by Ron Bernthal
In the middle of a restaurant kitchen, on the beautiful, tree-lined Emmastrasse, in Essen, Germany, Chef Nelson Múller sings “Sunny,” the popular spirit-lifting song written by Bobby Hebb, a songwriter from Tennessee. Here in the Ruhr region of Germany, once the center of the country’s steel and coal mining industries, the singing Mr. Muller, and his gourmet restaurant, Schote (www.restaurant-schote.de), symbolize the Ruhr’s drastic change in environment and ways of doing business since heavy industries left the region more than two decades ago.
Chef Múller was born in Ghana and moved to Germany as a young boy. He was adopted by a Grman family, and speaks fluent German, English, and a few other languages. He opened his Essen restaurant in 2009, one of several upscale, gourmet restaurants in a city that has reinvented itself as major European cultural center. Essen, once one of the world’s most industrialized cities, the center of Germany’s heavy iron and steel industry during World War II, when three years of Allied bombing raids leveled most of its factories and rail facilities, was rebuilt after the war, but lost its major industries again a short time later to competitors in lower cost Asian countries. Today, Essen, and neighboring cites like Duisburg, Dortmund, Oberhausen, and Bochum are all part of a new and revitalized Ruhr Valley, which was named the 2010 European Capital of Culture by the European Union.
The entire region, composed of 53 cities and towns and over 5 million residents, was once associated with hard labor, coal mining, steel mills, and polluting blast furnaces. But during the past 10 years the area has been transformed into an attractive necklace of green parks and river landscapes, cultural sites, and beautifully renovated industrial structures. Nelson Múller’s Schote restaurant, with its 79 Euro (about $97) prix fixe menu, and extensive wine cellar, it is symbolic of the changes that have taken place in Essen alone. The restaurant is near the city’s recently (2010) re-opened Museum Folkwang (www.museum-folkwang.de), a modern glass and steel building designed by British architect David Chipperfield, and not far from Zollverein, a former coal mine that closed in 1986, and is now a center of art and culture in the region. Part of the project is now the Ruhr Museum (www.ruhrmuseum.de ), with over three floors of interesting exhibits detailing the history of the Ruhr Valley. Next to this museum is another new cultural attraction known as the “red dot design museum” (www.design-germany.de; www.red-dot.de), which holds the largest exhibition of contemporary design in the world, with over 1,500 exhibits within the former Zollverein colliery. The entire complex was approved as UNESCO World Heritage Site in 2001.
In the city of Dortmund, 20-minutes east of Essen, a former 12-story Union brewery, with the golden “U” on the roof, is being converted into a major arts and entertainment center. Called the Dortmunder U (www.dortmund-tourismus.de), the focus will be on media art and digital broadcasting, with noted film producers and directors being invited for avant garde video presentations. In Oberhausen, a 10-story gas tank, built in 1929, and called the Gasometer (www.gasometer.de), was converted in 1994 into one of the most unusual exhibition venues in the world. Its hollowed center, about 351-feet high, allows the curators to present daring displays of science and art exhibits.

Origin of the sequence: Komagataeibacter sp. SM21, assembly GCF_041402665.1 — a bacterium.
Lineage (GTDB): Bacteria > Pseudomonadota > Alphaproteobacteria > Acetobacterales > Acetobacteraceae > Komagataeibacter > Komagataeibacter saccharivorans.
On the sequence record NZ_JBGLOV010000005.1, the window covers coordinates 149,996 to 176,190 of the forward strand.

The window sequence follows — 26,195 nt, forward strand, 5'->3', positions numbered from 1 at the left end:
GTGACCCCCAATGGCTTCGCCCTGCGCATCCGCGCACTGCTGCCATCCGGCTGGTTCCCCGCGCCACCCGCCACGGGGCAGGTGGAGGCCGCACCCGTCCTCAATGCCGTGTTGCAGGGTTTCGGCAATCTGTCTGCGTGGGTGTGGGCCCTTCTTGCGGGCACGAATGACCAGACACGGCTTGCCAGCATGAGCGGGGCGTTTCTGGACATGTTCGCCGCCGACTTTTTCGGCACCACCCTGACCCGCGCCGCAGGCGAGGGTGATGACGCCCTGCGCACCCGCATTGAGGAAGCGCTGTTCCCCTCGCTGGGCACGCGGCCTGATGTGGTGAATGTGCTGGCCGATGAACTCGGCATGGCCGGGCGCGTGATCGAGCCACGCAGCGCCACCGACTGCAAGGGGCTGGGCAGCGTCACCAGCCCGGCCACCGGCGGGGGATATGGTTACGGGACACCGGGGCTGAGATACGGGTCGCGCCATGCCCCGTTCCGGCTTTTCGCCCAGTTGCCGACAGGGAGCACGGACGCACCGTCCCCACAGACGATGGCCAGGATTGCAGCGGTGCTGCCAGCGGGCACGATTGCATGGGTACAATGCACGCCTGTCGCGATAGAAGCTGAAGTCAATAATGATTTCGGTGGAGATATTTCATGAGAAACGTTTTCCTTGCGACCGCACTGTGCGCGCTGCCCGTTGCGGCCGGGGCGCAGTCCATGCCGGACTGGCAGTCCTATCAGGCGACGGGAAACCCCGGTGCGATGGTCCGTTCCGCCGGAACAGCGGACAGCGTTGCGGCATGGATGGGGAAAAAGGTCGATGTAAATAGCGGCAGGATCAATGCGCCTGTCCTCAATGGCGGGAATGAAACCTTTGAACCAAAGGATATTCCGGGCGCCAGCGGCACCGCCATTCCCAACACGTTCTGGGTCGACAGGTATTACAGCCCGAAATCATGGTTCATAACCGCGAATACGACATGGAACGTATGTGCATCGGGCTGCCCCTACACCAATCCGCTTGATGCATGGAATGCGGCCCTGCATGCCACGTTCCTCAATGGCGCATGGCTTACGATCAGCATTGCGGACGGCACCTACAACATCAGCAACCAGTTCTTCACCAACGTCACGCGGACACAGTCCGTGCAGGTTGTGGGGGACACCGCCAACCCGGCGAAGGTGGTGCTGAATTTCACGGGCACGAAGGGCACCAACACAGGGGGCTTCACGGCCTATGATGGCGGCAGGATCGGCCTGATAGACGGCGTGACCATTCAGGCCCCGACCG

In the small town of Unna the underground corridors, cooling cellars, and fermentation vats of the former Linden Brewery, once one of the oldest in Germany, has been turned into the striking International Center of Light (www.lichtkunst.de), with innovative neon light sculptures and other light exhibits by the world’s most recognized artists.
In Duisburg, the former industrialized Duisburg Innenhafen (Inner Harbor), (www.innenhafen.de), has been re-designed by the London architect Norman Foster, and includes historic warehouses on one side of a canal, and modern restaurants, luxury shops, museums, and coffee houses on the other side. Canal boats take visitors on architectural tours of this interesting urban development. The Landschaftspark Duisburg-Nord (www.landschaftspark.de), is the largest inner-city landscape park in Europe, where visitors witness the unique sight of how the city’s former industrial monuments are now part of the beautiful natural environment that has grown around them. And in Mulheim, a 1904 water tower that once provided steam for a railway depot now houses a museum of historic film techniques and the world’s largest Camera Obscura (www.camera-obscura-muelheim.de).
When travelling around the Ruhr region today, on modern, high speed trains that zip from town to town in minutes, it is easy to forget that this area was once called the rust belt of Germany, and these vibrant, cutting edge cities were once part of a huge industrial landscape where lack of visitor services and grey, polluted skies kept all but the most adventurous tourists away.
These days the Ruhr metropolis of Germany is one of the most exciting regions of the country. Although the Ruhr is not yet as prosperous as other areas of Germany, new hotels, restaurants, museums, recreational centers, and biking trails occupy both the large cities and small villages, and the atmosphere here is one of anxious anticipation that this year’s increase in tourism can be sustained after its European Capital of Culture status expires in 2011. Visitors to the region can purchase discounted transportation and attractions tickets, and all the cities are close to the international airports at Dusseldorf and Frankfurt. For more information on travel to the Ruhr 2010 European Capital of Culture, log on towww.ruhr-tourismus.de and www.germany-tourism.de.